August, believe it or not, is historically the biggest month for bacon sales. And this summer, Americans are eating unprecedented amounts of the stuff.
Bacon consumption set records in five of the first seven months of 1992. July consumption was 272.3 million pounds, versus the July 1991 record of 255.1 million.
Analysts in Chicago, where pork bellies are traded on the Mercantile Exchange, predict this month will be a record-setter as well. Sales of the bellies, from which bacon is made, are so far averaging nine million pounds a day.
The sales mark something of a bacon renaissance.
"Five years ago, bacon really got the shaft," said Mark Stevens, who follows pork bellies for Cargill Investor Services Inc. in Chicago. "All the cancer stories!
"But now that's worn off," he added. "People will eat bacon because they like it, and if the price is right, they like it even more."
Pork belly prices are way down, to 40.17 cents a pound on the Merc yesterday, which has encouraged wholesalers and retail shoppers to buy bacon. Area supermarkets are featuring bacon, which can cost upward of $3 a pound, on sale for as little as $1.20.
As pork belly prices drop, some suppliers are switching to a higher-quality bacon: center-cut instead of side-cut; imported, typically Canadian, instead of domestic.
"This year, we went into an imported belly - it's smaller, leaner, makes a nicer bacon," mused George Griffin, director of sales and marketing for Philadelphia-based meat wholesaler Dietz and Watson.
At Mayfair Diner in Northeast Philadelphia, co-owner Jack Mullholland also was able to "upgrade the type of bacon and keep costs stable" as prices fell earlier this year. His staff serves up to 300 pounds of bacon a week, he says, up from 270 last year. Bacon with eggs and with pancakes, in sandwiches and in burgers - 24 hours a day.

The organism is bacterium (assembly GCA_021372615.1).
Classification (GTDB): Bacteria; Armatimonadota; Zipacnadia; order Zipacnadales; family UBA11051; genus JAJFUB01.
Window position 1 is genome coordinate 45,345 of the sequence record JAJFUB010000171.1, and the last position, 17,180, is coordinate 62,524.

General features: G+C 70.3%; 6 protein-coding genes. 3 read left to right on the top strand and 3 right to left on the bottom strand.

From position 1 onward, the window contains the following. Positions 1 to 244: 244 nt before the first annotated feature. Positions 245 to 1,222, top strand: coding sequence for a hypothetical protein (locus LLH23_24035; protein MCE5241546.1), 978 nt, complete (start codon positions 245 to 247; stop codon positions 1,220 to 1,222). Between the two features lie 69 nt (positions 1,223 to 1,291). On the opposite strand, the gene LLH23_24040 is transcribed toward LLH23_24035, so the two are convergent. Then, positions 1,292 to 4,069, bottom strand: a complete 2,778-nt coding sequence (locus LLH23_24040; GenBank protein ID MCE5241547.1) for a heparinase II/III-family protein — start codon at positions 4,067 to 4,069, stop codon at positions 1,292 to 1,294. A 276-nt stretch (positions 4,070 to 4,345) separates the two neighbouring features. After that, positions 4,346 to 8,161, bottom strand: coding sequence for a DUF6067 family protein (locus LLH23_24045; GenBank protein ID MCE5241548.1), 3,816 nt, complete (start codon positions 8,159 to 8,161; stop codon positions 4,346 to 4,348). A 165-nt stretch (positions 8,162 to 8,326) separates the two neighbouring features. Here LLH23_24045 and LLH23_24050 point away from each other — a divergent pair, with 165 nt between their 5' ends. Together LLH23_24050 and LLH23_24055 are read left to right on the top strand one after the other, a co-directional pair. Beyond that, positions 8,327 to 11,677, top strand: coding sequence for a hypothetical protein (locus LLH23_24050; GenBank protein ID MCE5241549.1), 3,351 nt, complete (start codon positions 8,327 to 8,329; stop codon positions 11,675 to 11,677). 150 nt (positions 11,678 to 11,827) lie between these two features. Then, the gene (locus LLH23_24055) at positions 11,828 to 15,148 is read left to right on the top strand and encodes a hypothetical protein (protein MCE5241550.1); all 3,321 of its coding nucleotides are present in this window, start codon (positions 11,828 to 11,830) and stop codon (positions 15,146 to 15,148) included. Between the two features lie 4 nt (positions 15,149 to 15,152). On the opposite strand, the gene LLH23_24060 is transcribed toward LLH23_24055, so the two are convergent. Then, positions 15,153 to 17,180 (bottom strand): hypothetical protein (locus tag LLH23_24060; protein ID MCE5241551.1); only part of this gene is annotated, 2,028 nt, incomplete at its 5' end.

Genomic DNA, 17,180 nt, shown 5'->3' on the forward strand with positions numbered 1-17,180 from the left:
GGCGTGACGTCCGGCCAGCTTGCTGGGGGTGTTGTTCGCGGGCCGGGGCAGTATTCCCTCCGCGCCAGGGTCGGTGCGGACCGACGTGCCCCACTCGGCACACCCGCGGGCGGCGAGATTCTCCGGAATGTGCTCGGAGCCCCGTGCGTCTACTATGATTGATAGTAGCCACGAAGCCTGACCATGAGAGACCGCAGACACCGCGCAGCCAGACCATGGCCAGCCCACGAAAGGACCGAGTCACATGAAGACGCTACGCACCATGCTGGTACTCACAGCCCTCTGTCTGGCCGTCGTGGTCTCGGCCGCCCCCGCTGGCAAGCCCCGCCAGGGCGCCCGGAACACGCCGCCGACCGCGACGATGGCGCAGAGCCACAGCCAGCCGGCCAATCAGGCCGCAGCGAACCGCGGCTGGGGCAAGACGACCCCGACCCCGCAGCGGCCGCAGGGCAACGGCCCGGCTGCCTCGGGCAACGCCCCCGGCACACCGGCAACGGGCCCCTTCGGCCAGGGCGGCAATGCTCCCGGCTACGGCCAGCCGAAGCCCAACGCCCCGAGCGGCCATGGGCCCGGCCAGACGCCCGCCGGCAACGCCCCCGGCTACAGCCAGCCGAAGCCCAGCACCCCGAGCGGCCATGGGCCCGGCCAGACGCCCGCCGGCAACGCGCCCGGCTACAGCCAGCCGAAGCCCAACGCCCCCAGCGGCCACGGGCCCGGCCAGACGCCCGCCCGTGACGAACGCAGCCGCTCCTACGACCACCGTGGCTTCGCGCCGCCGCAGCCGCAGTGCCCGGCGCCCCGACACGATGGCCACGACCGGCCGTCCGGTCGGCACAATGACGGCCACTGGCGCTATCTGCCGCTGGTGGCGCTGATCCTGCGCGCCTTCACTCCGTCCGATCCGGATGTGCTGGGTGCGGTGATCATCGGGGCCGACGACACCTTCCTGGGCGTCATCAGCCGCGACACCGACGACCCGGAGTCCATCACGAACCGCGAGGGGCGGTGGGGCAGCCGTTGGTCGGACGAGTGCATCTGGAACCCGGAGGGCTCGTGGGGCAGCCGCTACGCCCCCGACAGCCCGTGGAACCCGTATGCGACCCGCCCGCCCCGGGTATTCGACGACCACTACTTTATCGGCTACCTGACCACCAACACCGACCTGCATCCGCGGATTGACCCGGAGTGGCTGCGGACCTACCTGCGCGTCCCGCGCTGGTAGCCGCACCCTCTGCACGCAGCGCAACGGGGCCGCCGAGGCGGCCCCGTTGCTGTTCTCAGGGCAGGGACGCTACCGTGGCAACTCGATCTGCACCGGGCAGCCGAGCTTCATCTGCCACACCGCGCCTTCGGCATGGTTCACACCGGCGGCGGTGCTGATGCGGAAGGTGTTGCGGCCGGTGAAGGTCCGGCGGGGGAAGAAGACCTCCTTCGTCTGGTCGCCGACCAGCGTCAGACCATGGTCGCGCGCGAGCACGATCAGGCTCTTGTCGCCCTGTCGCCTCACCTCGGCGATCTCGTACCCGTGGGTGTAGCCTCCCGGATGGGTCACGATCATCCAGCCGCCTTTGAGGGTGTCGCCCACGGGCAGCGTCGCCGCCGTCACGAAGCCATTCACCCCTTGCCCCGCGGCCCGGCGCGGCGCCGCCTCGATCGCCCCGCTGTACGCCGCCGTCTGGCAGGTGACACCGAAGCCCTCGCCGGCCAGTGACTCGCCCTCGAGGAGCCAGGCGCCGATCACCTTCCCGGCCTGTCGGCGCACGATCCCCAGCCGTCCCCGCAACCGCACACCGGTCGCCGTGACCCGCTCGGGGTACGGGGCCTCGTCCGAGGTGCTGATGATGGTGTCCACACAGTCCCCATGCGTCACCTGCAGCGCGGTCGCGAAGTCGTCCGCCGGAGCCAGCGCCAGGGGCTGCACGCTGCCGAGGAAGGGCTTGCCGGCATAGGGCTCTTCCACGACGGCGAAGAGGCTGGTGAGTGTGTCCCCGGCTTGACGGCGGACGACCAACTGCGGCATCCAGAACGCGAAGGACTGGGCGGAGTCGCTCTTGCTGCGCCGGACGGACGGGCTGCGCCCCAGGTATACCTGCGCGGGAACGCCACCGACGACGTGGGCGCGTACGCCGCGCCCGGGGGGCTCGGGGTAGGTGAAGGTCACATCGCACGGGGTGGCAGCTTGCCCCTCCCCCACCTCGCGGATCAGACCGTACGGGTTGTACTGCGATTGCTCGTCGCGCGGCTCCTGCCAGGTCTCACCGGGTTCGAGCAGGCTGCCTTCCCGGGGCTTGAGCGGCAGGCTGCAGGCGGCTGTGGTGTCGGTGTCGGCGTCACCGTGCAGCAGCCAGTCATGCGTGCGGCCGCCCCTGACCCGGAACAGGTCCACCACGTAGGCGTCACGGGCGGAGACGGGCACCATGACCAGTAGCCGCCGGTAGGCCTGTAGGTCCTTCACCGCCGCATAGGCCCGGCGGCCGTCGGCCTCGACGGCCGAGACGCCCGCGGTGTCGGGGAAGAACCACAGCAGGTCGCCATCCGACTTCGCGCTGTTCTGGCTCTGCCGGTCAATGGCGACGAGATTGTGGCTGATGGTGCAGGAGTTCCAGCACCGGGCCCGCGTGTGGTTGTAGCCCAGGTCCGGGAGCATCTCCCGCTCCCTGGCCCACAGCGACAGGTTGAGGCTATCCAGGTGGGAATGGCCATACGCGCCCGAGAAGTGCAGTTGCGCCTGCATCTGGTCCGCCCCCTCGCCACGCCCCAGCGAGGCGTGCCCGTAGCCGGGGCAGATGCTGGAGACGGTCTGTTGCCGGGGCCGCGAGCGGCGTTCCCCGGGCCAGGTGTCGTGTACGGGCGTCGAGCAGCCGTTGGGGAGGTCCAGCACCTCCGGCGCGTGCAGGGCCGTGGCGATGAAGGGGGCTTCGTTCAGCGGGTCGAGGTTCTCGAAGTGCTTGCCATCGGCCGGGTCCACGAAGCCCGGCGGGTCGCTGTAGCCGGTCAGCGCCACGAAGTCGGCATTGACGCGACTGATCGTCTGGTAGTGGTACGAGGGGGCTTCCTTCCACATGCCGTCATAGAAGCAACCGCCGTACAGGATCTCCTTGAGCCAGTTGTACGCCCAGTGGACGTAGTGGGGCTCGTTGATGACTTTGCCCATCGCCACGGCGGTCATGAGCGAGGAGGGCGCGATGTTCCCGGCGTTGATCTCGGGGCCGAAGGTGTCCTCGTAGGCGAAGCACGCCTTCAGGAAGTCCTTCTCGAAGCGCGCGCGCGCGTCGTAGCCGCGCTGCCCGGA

Ron Woodward, a neighborhood resident who dines at the Mayfair several times a week, sometimes squeezes in bacon twice a day.
Years ago, the trim Woodward, now 54, tried to heed nutritionists' warnings to avoid bacon, which in its tastiest form is loaded with fat, sodium and chemicals. "But you fall back into bad habits," he said, tucking into a grilled chicken sandwich with bacon.
And why not? Woodward volunteered that his cholesterol count is a bacon- resistant 170, a healthy 30 points below the 200 physicians consider worrisome.
"I think it's in your genes," he said. "My father's 85 years old, my mother's 84. I've been eating the same food all my life, and they have too."
And then, he lit a cigarette.
After the Woodward family longevity, the next mystery is why bacon consumption is so high in August. The thought of toiling over a splattering frying pan in the dog days of summer is hardly an appetizing one.
The most frequently cited theory: tomatoes. "Fresh tomatoes are plentiful," said Griffin of Dietz and Watson. "It's the No. 1 season for bacon, lettuce and tomato sandwiches."
Well, sure, this close to New Jersey, Tomato Mecca, you'd expect to hear that.
But then comes an echo from Iowa: "Tomatoes," said Joe Leathers of the National Pork Council in Des Moines. "We always see it when the tomato crop is big - bacon consumption is up."
A second theory: Folks are eating out more, letting somebody else stand over the grill. Bacon cheeseburgers, chicken-and-bacon sandwiches and club sandwiches are hot summertime items at fast-food chains like Wendy's and Burger King.
"Once those guys get into the act, they use up an awful lot of product," said Philip Handel, assistant professor of food science at Drexel University.
(A bonus cooking tip: You can cook bacon in a microwave oven, avoiding all the heat and splatter. Just wrap it in a few sheets of paper towel.)